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Events for October 29, 2018

  • Repeating EventMeet USC: Admission Presentation, Campus Tour, and Engineering Talk

    Mon, Oct 29, 2018

    Viterbi School of Engineering Undergraduate Admission

    University Calendar

    This half day program is designed for prospective freshmen (HS seniors and younger) and family members. Meet USC includes an information session on the University and the Admission process, a student led walking tour of campus, and a meeting with us in the Viterbi School. During the engineering session we will discuss the curriculum, research opportunities, hands-on projects, entrepreneurial support programs, and other aspects of the engineering school. Meet USC is designed to answer all of your questions about USC, the application process, and financial aid.

    Reservations are required for Meet USC. This program occurs twice, once at 8:30 a.m. and again at 12:30 p.m.

    Please make sure to check availability and register online for the session you wish to attend. Also, remember to list an Engineering major as your "intended major" on the webform!


    Location: Ronald Tutor Campus Center (TCC) - USC Admission Office

    Audiences: Everyone Is Invited

    View All Dates

    Contact: Rebecca Kinnon

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  • Seminars in Biomedical Engineering

    Mon, Oct 29, 2018 @ 12:30 PM - 01:50 PM

    Alfred E. Mann Department of Biomedical Engineering

    Conferences, Lectures, & Seminars

    Speaker: Joseph Cocozza, PhD, USC, Department of Ophthalmology

    Talk Title: New program in biomedical area

    Host: Qifa Zhou

    Location: Olin Hall of Engineering (OHE) - 122

    Audiences: Everyone Is Invited

    Contact: Mischalgrace Diasanta

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  • PhD Defense - Caitlyn Clabaugh

    Mon, Oct 29, 2018 @ 01:00 PM - 03:00 PM

    Thomas Lord Department of Computer Science

    University Calendar

    Title: Human-Robot Learning: Computational Personalization For Socially Assistive Robotics

    Time: 01:00 PM on Monday, October 29th, 2018
    Location: RTH 406

    Ph.D. Candidate: Caitlyn Clabaugh

    Prof. Maja Matarić
    Prof. Gaurav Sukhatme
    Prof. Gisele Ragusa


    Socially assistive robotics (SAR) seeks to support human care and development through long-term, socially co-present interaction, supplementing the efforts of clinicians and educators. One primary objective in SAR is the personalization or tailoring of interaction to meet the unique and evolving abilities, preferences, and needs of individuals. This dissertation proposes a theoretical framework for human-robot learning (HRL) to enable computational personalization.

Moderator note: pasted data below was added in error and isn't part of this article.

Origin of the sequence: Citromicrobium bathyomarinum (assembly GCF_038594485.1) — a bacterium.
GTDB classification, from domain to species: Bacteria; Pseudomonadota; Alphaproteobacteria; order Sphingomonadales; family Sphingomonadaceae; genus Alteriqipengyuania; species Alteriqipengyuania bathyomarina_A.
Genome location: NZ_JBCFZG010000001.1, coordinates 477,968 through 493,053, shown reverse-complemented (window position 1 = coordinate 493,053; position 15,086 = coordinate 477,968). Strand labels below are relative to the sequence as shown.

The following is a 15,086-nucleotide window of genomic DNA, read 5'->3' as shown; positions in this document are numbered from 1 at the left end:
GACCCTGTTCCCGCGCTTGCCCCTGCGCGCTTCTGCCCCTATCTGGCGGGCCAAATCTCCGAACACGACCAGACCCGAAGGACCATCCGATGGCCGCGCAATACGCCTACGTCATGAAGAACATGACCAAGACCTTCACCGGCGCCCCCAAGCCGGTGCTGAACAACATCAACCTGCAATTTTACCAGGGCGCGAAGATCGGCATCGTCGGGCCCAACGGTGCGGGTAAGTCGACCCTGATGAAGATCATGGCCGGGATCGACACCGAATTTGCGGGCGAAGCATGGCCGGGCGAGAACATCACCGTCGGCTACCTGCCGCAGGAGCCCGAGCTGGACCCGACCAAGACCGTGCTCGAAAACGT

HRL is formalized as a hierarchical decision-making problem, wherein the robot selects actions to maximize an individual's psychosocial state and progress toward some assistive goal. The framework groups SAR actions into abstract categories based on theories from psychology and linguistics. Actions within each category are selected by a local policy or controller. The controllers themselves are activated by a meta-controller, an overarching heuristic or algorithm that controls the flow of the intervention. In this way, the framework hierarchically decomposes the large state-action spaces of SAR into more tractable subspaces for computational personalization.

    The proposed framework was instantiated as an individualized SAR intervention for early childhood math. To validate the framework and its instantiation, a short-term study was conducted with typically developing children in a general preschool classroom. The data collected informed iterative design and computational personalization, culminating in a long-term, in-home SAR intervention for children with autism spectrum disorder (ASD). In this context, individualization was framed as a reinforcement learning problem, adapting the SAR's instruction and feedback to each child over many interactions.

    The fully autonomous SAR system was deployed for month-long interventions in the homes of ten children with ASD. The single-subject study found that the SAR system successfully individualized its instruction and feedback to each child participant over time. Additionally, all participants showed improvement in their mathematics skills and long-term retention of intervention content, demonstrating the quality of the individualization. This research designed, developed, and deployed a novel, fully autonomous, long-term, in-home, individualized SAR intervention for children with diverse needs. As a broader contribution, this dissertation formalizes the problem of HRL and offers a validated, theoretical framework to inform future research at the intersection of artificial intelligence and human-machine interaction.